While we’re busy finalizing a Berkshire Essential called Women and Leadership, I want to share something that Berkshire Publishing staffer Kara Lozier posted from Afghanistan, where she worked for two months this spring. Kara handles customer service for Berkshire Publishing, and working here is a great fit because her real passion is international education. She explains in this first post from Kabul that culture shock was far greater than she expected, especially after having had a relatively easy time living in Bishkek (Kara gets around). I was especially interested in what she had to say about the way Afghan men help their daughters and sisters to step outside traditional roles. While it’s easy to find examples of women supporting male leaders, Kara made me see that men also provide crucial support to female leaders, and leaders to be.
My time in Kabul has reinforced my belief that more efforts need to be made to support Afghan men. The hopes and triumphs of most Afghan women would not be possible without the support of Afghan men. Yasa, who founded Star Educational Society, is largely responsible for the opportunity his only two sisters enjoyed studying high school and college in the U.S. He has been instrumental in helping many other Afghan girls to enjoy similar opportunities including the scholarship of my Afghan daughter, Masooma, to seek her undergraduate degree at the Asian University for Women in Bangladesh. Yasa has been a true ally in the fight for women’s rights in Afghanistan. Masooma’s brother, Mohammad, delayed his university studies to support his wife while she finished her degree first and is currently teaching her to drive.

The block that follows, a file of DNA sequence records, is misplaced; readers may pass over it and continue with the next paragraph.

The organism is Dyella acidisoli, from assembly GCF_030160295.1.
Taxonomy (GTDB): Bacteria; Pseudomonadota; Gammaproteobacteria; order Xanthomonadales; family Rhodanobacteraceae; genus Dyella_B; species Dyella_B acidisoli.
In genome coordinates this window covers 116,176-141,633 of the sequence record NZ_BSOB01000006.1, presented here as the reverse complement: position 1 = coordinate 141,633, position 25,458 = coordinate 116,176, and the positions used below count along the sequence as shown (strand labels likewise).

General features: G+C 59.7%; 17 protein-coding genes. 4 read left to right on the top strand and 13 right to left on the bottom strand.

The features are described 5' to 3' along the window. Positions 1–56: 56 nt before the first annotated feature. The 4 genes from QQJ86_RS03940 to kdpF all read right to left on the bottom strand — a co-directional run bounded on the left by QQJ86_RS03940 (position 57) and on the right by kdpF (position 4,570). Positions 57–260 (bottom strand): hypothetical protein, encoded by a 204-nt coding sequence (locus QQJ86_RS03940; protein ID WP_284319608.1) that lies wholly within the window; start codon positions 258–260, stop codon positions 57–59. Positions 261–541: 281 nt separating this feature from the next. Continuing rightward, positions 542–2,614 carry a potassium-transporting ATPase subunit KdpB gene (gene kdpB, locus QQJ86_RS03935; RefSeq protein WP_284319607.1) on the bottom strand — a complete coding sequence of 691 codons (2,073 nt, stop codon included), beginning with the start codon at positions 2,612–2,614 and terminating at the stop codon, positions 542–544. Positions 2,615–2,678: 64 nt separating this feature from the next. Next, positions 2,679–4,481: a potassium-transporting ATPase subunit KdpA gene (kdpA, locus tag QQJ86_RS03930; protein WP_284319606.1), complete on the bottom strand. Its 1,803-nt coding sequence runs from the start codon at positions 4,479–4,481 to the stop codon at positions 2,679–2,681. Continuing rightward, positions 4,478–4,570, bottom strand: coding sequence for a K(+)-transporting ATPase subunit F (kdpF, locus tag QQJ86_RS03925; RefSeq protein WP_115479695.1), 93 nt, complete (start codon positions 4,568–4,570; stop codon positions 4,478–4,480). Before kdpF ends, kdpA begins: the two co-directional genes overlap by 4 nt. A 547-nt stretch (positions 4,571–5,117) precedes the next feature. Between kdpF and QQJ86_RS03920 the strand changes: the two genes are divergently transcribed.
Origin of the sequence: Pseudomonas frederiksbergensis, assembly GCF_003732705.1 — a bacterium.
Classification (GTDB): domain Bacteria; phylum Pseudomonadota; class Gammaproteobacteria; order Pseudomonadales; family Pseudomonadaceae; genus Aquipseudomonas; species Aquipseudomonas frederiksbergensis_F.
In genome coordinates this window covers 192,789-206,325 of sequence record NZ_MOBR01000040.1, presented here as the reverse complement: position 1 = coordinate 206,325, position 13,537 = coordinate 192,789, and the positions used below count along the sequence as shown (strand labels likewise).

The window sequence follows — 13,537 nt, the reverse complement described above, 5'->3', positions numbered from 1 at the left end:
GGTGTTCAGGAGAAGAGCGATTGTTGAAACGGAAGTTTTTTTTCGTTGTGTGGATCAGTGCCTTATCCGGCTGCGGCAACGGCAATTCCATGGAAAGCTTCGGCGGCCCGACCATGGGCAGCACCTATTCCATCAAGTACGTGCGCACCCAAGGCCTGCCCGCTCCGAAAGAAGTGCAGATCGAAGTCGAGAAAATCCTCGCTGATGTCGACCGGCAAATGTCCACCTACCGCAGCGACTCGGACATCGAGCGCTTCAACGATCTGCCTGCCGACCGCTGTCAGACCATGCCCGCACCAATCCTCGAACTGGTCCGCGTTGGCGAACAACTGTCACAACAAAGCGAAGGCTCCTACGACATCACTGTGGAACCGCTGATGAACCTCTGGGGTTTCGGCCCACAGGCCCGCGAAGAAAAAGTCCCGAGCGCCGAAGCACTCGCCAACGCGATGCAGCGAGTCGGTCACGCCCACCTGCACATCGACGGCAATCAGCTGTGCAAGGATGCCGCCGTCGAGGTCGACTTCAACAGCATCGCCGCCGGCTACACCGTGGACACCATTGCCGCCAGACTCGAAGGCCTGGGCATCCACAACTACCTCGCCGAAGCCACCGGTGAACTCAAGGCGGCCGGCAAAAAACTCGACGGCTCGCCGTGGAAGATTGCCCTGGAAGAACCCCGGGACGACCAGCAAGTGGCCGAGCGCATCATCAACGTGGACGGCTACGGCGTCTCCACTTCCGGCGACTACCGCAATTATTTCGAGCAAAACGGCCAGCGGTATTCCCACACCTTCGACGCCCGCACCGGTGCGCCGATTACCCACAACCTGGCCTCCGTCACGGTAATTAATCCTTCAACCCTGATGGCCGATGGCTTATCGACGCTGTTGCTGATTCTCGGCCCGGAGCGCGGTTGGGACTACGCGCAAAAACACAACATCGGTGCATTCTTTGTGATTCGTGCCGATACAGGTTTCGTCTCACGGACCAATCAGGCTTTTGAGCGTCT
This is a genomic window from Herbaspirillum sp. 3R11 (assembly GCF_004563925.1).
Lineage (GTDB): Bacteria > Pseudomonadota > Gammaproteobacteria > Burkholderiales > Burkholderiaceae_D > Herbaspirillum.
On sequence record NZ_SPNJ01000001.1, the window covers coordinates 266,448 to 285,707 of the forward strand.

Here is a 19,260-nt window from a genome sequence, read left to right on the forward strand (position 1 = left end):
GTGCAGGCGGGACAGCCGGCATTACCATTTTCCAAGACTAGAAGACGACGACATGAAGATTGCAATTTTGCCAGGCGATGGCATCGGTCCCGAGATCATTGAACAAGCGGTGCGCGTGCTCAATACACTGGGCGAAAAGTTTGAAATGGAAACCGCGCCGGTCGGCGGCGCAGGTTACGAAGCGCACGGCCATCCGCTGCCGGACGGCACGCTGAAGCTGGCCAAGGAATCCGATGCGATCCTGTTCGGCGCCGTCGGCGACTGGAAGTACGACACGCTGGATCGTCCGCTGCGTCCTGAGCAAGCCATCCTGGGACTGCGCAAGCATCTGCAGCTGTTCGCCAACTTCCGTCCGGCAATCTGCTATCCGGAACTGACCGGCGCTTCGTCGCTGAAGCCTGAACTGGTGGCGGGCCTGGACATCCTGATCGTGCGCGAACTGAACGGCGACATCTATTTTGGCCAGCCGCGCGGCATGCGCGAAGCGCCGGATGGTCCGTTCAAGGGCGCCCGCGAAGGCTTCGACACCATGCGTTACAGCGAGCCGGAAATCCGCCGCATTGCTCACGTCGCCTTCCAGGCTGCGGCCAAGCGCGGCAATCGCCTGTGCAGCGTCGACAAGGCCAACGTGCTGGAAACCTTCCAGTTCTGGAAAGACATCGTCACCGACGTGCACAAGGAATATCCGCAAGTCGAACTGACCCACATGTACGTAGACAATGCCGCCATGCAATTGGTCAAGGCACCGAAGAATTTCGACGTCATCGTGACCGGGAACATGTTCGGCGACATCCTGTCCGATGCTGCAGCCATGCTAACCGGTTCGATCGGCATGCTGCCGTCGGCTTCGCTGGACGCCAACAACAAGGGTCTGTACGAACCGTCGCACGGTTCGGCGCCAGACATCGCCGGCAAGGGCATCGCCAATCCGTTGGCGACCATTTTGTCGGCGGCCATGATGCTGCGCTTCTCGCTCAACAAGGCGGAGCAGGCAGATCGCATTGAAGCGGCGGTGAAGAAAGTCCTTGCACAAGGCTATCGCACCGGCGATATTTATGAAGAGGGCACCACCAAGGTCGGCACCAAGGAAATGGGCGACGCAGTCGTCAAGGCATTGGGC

My female Fulbright advisees are only able to pursue this opportunity because of the blessings they receive from their fathers, brothers and husbands. One of my Afghan sons, Ali, delayed his dreams of attending university so that he could support his family enabling his younger sisters to give up carpet-weaving and return to school. Farida, the 46-year-old mother of another Afghan son, Sameer, is able to study law because Sameer’s father encourages and supports her. This is not a popular decision in a conservative and patriarchal society and the men in the families carry the burden and judgment of such decisions. Farida’s five sisters never would have received university educations without the blessings of Sameer’s grandfather. It is to Dr. Ahmad Sarmast’s credit that 50% of ANIM students are girls. When Afghanistan has more strong, open-minded men like these, women’s rights will improve exponentially and it is with great pride that I know so many of the men who are contributing to this trend. Read the full post here at Kara’s blog and here’s a bit about her educational work.
Kara will be glad to send advance information about Women and Leadership, including full Table of Contents and list of contributing authors. Email her: kara@berkshirepublishi